Murder at Crossways (A Gilded Newport Mystery)

Written by Alyssa Maxwell
Review by G. J. Berger

This 7th installment in the Gilded Newport Mystery series takes place in late August 1898. Mamie Fish, the wife of a railroad baron, hosts a gala at her recently completed mansion, named Crossways. Many in America’s high society want to be seen, to mingle, and to meet a special guest—powerful and wealthy bachelor Prince Otto of Austria. Our heroine, Emma Cross, also attends that gala. Smart, feisty, attractive, and single, she is a poor relative of the Vanderbilt family and now works as editor in chief of a local paper. Her readers love high-society news, but Prince Otto never arrives.

The next morning Otto’s body lies in a side yard of the mansion. He died of an expertly placed single knife thrust, a wound similar to that on another body found a few days earlier on a local beach.  Over the recent years (and several novels), Emma has pursued local murders. She can’t stay away from these new crimes. Hostess Amy Fish insists on helping. After all, Otto was slaughtered on Amy’s property.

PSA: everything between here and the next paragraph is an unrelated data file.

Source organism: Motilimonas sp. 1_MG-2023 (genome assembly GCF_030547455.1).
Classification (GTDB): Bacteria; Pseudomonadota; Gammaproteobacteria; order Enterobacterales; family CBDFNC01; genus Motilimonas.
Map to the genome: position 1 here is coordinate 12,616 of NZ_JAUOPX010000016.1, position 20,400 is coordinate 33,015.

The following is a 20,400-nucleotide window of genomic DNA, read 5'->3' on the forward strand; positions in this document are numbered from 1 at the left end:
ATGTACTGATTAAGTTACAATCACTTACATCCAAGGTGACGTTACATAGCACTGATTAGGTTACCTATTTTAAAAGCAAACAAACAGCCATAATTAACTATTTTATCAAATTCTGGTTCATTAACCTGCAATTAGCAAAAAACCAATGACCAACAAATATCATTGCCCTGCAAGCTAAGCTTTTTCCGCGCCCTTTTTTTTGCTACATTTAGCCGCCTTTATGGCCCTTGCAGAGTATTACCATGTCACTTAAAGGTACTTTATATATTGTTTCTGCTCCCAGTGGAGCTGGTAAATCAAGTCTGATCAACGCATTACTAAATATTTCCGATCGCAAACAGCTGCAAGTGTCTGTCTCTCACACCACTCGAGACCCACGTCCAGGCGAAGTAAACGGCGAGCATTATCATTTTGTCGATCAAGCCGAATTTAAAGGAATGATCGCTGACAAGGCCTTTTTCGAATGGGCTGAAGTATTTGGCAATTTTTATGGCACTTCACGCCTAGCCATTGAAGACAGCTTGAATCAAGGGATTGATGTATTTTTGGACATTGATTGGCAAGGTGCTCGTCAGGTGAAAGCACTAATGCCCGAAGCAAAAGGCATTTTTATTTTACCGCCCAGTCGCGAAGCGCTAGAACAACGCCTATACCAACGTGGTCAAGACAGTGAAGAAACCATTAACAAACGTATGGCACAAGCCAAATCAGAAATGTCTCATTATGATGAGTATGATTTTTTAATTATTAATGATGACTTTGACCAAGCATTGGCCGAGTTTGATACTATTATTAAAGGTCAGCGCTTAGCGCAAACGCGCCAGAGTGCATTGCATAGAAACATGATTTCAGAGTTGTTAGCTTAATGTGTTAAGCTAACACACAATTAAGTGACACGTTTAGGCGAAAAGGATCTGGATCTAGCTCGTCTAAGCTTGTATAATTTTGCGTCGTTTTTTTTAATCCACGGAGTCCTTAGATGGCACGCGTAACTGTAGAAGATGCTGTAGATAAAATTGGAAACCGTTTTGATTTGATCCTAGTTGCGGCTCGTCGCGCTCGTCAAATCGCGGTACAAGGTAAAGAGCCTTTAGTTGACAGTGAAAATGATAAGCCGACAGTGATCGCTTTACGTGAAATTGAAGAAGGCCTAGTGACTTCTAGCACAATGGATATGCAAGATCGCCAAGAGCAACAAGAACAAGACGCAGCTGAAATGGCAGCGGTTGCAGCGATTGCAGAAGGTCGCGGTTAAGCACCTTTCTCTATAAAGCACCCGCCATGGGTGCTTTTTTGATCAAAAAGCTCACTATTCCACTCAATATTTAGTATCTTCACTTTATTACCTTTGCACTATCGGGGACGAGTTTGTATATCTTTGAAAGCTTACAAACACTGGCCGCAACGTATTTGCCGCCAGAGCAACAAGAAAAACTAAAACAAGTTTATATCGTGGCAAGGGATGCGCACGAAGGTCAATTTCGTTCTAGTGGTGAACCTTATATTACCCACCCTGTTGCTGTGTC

Connections between the two killings begin to take shape. Rivalries among families, lovers, and dark family secrets underlie the killings. Many party attendees are suspects. Meanwhile, Emma’s newspaper operation suffers breakdowns beyond mere wear and tear. All the threads build to a fast-paced and layered end.

Told in Emma’s first-person point of view, the prose is appropriate to the time.  Through Emma, Maxwell gives an honest portrayal of the Gilded Age, its pretentious high society, and the second-class status of women. Using just the right period details, Maxwell puts the reader into the story without bogging down the unfolding murder mystery. Fans of the series will enjoy this caper.